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Greetings,

I know the minimum age for NYLT is 13, but would a typical 13 year old really get a lot out of the NYLT program?

Thanks,

Tom

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Welcome to the forums.

I would say that if the scout just started to hold a leadership position, yes.

The best thing to do in these kind of situations is contact the course organizer and see if he can get in touch with one of the younger boys who took the last course, and have that boy talk to your boy about it.

References go a long way in helping to decide these kinds of things.

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I'd think it depends on the Scout.  NYLT is about teaching scouts skills to be a better leader.  The scout has to be at a point in his own personal growth where he could grow from the lessons.

I think it's less about the program than the Scout himself.

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Does the scout even want to do NYLT? You don’t always have to go to a training session to learn how to do something. I know myself and others have taught ourselves and are doing just fine.

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10 minutes ago, ItsBrian said:

Does the scout even want to do NYLT? You don’t always have to go to a training session to learn how to do something. I know myself and others have taught ourselves and are doing just fine.

Just playing Devil's Advocate...

You don't know what you don't know. My son, who just turned 16 in December, took NYLT last summer. He came back with a whole new set of tools that have made him a superior SPL. He also has a new appreciation for what it takes to be a good leader, and he will tell you that it was the best thing he has done in Boy Scouts. The skills taught in NYLT might make you much better than fine.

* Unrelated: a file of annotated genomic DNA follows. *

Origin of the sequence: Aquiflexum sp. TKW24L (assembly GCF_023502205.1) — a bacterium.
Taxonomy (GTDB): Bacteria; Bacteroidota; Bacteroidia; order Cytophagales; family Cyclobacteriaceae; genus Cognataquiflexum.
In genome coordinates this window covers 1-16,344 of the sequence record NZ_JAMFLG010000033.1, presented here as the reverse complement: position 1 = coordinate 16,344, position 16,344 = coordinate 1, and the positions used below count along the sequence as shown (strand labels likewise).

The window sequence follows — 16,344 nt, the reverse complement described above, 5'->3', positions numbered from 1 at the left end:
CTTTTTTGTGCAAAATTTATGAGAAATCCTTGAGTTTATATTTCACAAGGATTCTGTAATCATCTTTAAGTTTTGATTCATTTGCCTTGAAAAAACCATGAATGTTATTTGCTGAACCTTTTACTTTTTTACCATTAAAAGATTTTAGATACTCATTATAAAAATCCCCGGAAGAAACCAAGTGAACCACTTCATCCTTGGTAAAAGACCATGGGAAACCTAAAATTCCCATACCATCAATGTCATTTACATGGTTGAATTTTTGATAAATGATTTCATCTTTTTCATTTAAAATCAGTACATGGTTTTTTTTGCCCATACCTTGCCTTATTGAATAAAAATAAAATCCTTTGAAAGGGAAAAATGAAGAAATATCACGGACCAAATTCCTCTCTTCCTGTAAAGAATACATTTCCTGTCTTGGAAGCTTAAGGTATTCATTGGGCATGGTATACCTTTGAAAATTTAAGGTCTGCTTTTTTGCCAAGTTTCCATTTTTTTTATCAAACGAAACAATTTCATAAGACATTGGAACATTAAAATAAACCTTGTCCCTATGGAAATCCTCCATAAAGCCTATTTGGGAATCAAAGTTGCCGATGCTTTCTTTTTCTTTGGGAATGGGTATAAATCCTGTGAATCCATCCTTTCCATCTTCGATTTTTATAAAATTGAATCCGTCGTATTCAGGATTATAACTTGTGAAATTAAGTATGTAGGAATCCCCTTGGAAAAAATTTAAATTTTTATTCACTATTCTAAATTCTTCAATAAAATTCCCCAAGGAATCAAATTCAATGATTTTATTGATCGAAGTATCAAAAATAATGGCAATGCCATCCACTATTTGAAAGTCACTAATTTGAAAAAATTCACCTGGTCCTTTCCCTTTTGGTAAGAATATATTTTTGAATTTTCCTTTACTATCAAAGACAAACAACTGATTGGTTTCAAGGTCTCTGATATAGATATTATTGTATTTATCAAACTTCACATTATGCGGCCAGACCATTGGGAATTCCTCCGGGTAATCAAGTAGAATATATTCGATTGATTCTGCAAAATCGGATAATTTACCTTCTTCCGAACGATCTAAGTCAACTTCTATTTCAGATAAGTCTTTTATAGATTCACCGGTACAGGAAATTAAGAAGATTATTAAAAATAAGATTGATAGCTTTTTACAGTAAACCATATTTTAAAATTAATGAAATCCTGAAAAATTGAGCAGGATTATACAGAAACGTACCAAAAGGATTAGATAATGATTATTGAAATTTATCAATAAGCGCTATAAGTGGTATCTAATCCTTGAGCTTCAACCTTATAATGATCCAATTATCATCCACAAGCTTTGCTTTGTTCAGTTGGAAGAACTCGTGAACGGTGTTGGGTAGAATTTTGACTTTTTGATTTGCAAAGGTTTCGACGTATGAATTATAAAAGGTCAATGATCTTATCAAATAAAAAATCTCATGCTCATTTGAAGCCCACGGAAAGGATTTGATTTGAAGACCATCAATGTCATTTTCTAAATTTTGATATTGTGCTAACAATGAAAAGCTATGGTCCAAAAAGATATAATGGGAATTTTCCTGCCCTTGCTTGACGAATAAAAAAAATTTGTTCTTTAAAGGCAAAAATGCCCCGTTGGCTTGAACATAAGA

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I went through the older Brownsea 22 program, and staffed one course of the previous JLTC program. Plus seen the results of numurous courses over the years. It all depends on the abilities and desires of the Scout. I have seen some 13 year olds gain from the expereince. I have also seen 13 and 14 year olds greatly challenged by the experience. When I staffed, we had one patrol of 13 and 14 year olds, and only 1 ended up staying the entire week. and completing the course.

I strongly do not recomend under 13. We had one 12 year old in my patrol on a waiver, and he caused more problems than he was worth. Once he was no longer with the patrol, we finally started gelling as a patrol and getting things done.

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my son and two other 13yo scouts took nylt last year.  The year before that our troop also had several scouts go and they were either 13 or not much older.  All of the boys enjoyed the experience from what they said.  many of them are going back this year to help.  Not mine :dry: but he was interested in going back earlier in the year and just changed his mind (got lazy...again).  My son implied that a lot of it was just common sense to him.  All of the scouts that went seem mature and had already had several leadership positions before going including PL for some.  If they waited too long, sending them to nylt would seem almost pointless IMO.  

 

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16 minutes ago, thrifty said: